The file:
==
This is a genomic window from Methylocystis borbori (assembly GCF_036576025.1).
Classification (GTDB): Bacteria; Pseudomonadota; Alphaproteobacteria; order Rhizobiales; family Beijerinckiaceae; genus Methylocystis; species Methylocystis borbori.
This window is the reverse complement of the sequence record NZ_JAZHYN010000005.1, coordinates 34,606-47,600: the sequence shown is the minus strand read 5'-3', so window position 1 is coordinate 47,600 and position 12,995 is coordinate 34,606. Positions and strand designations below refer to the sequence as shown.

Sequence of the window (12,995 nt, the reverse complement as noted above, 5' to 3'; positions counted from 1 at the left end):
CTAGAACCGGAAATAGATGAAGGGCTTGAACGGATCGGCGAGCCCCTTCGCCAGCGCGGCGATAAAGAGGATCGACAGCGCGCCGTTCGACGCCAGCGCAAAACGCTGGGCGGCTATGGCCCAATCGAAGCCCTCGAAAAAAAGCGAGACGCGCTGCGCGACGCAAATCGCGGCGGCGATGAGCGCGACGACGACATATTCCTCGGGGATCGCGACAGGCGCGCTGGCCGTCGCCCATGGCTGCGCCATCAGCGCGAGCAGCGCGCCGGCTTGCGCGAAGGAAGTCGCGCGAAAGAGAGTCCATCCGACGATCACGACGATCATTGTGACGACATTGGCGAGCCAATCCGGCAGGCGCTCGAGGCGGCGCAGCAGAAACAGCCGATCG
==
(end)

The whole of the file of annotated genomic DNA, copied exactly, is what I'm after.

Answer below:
This is a genomic window from Methylocystis borbori (assembly GCF_036576025.1).
Classification (GTDB): Bacteria; Pseudomonadota; Alphaproteobacteria; order Rhizobiales; family Beijerinckiaceae; genus Methylocystis; species Methylocystis borbori.
This window is the reverse complement of the sequence record NZ_JAZHYN010000005.1, coordinates 34,606-47,600: the sequence shown is the minus strand read 5'-3', so window position 1 is coordinate 47,600 and position 12,995 is coordinate 34,606. Positions and strand designations below refer to the sequence as shown.

Sequence of the window (12,995 nt, the reverse complement as noted above, 5' to 3'; positions counted from 1 at the left end):
CTAGAACCGGAAATAGATGAAGGGCTTGAACGGATCGGCGAGCCCCTTCGCCAGCGCGGCGATAAAGAGGATCGACAGCGCGCCGTTCGACGCCAGCGCAAAACGCTGGGCGGCTATGGCCCAATCGAAGCCCTCGAAAAAAAGCGAGACGCGCTGCGCGACGCAAATCGCGGCGGCGATGAGCGCGACGACGACATATTCCTCGGGGATCGCGACAGGCGCGCTGGCCGTCGCCCATGGCTGCGCCATCAGCGCGAGCAGCGCGCCGGCTTGCGCGAAGGAAGTCGCGCGAAAGAGAGTCCATCCGACGATCACGACGATCATTGTGACGACATTGGCGAGCCAATCCGGCAGGCGCTCGAGGCGGCGCAGCAGAAACAGCCGATCG